Debate Erupts Over Remington Plant Closure

Image by Janmarcustrapp from Pixabay

RemArms, which makes Remington firearms, is shutting down its New York plant. This isn’t news because, well, we’ve covered it already.

More than two centuries in one place is a feat, but now it’s at an end.


What isn’t at an end, though, is debate over just why RemArms is moving its operation completely.

Republican leaders, including U.S. Rep. Elise Stefanik and state Sen. Mark Walczyk, who both represent the village of Ilion, have blamed New York’s “unconstitutional gun-grab policies,” as Stefanik said, for the company’s closure of the plant.

RemArms LLC — which has owned Remington Arms’ firearms manufacturing since the original company declared bankruptcy in 2020 — announced that the closure of the Ilion plant will come with them moving the New York manufacturing operations to their Georgia headquarters.

“RemArms is excited to expand our facilities in Georgia, a state that not only welcomes business but enthusiastically supports and welcomes companies in the firearms industry,” the company said in an emailed statement.

The United Mine Workers of America, who represent the Ilion Remington facility’s hundreds of workers, disagreed that blame for the closure of the plant rests with the state’s gun laws.

“It is not our understanding or our belief whatsoever that this has anything to do with the laws,” said Erin Bates, the union’s spokeswoman. “They’re obviously moving to a very non-union state.”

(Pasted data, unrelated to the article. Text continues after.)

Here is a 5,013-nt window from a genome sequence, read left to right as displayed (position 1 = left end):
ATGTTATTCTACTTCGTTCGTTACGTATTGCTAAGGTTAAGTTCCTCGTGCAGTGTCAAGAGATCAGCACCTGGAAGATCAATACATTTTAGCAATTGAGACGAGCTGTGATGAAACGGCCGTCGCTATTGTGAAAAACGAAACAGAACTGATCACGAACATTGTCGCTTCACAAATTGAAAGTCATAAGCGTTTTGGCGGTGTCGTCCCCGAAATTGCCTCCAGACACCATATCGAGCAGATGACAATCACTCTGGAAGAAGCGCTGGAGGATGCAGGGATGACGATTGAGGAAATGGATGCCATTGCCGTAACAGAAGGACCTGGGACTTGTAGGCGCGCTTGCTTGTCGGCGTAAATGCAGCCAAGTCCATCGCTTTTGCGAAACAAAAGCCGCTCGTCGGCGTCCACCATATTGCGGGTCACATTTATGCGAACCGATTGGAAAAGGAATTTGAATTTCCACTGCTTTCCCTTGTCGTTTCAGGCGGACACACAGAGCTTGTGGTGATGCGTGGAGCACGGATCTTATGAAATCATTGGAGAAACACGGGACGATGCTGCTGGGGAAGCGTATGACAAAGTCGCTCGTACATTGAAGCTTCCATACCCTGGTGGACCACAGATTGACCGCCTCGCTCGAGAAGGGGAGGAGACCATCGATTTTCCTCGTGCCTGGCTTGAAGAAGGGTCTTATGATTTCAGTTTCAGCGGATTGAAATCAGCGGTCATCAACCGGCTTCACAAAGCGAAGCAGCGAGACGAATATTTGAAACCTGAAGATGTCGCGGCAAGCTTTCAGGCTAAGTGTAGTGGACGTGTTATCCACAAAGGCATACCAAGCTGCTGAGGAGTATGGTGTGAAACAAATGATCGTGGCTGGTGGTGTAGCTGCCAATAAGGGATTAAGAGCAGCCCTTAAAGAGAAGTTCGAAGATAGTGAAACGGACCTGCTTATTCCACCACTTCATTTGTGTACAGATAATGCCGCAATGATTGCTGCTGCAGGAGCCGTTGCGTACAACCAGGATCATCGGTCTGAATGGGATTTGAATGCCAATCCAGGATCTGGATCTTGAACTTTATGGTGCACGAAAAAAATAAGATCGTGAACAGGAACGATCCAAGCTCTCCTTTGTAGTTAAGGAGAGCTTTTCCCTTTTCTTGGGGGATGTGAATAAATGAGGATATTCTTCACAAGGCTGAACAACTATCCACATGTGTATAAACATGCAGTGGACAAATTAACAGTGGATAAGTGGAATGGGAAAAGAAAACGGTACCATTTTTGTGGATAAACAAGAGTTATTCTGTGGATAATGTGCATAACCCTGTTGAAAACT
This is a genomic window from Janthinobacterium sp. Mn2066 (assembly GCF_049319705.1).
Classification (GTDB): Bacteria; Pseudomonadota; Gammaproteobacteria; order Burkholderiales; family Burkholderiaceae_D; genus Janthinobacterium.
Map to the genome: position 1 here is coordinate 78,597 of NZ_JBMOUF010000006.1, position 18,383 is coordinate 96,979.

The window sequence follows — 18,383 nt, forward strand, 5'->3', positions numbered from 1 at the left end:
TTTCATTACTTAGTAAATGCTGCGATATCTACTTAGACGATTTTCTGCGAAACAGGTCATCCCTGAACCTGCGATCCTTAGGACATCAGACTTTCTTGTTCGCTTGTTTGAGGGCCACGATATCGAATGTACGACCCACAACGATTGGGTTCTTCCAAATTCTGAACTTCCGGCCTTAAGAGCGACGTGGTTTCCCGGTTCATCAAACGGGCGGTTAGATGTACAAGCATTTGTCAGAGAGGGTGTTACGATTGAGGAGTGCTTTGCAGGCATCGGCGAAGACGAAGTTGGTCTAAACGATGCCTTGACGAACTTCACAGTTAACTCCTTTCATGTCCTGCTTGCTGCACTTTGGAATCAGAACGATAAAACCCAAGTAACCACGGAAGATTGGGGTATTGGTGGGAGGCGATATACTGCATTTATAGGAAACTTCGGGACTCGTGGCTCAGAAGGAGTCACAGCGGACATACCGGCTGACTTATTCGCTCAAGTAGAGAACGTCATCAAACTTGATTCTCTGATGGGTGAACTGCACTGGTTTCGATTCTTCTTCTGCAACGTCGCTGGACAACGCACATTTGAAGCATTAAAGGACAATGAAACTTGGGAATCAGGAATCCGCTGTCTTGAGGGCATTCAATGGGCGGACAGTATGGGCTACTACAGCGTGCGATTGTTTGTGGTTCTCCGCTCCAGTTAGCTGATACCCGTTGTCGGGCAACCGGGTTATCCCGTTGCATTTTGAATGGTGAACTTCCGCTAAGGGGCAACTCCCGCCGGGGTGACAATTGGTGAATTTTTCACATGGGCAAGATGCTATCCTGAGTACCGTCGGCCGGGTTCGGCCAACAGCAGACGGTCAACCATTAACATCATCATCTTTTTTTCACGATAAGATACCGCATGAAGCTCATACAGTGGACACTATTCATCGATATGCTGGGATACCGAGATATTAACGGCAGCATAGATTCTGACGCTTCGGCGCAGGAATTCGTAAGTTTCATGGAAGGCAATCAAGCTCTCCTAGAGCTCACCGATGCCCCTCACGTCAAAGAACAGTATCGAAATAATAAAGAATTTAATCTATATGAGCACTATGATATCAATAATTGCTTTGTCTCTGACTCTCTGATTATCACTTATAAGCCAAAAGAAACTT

Obviously, the union isn’t pleased with what’s happening, but RemArms is pretty explicit in saying that they’re coming to Georgia because it’s not an anti-gun state.

The fact that it’s also a Right to Work state probably doesn’t hurt, but why would Remington keep operating in a state that’s so explicitly hostile to them and the products they make?

More importantly, United Mine Workers has a long history of favoring Democrats, the same party that routinely favors gun control. Yes, there are exceptions to that, but most politicians with a “D” after their names favor restrictions on the right to keep and bear arms.

In other words, the United Mine Workers Union has a long history of favoring the very candidates that would have put some of their own members out of work.

Just take a look at who they’ve endorsed recently and you’re not going to find a lot of Republicans.

So it’s not surprising that they are trying to make this about Georgia’s position on mandatory union membership–there are still unions in Georgia. They just can’t make you join if you don’t want to–rather than their rather long history of supporting anti-gun politicians.


The truth of the matter is that if New York got its way, those Remington jobs were going to disappear anyway. The difference is that by going to a pro-gun state, they still exist for someone.

New York has long been hostile to the Second Amendment. The state’s actions against the NRA are, in part, predicated on the belief that if they can make the NRA go away, gun control will somehow magically pass, which would hurt Remington as a company.

Those jobs were likely to disappear sooner or later if the state got their way.

At least now, they’re going to stick around for a lot longer. Possibly even another 200 years.

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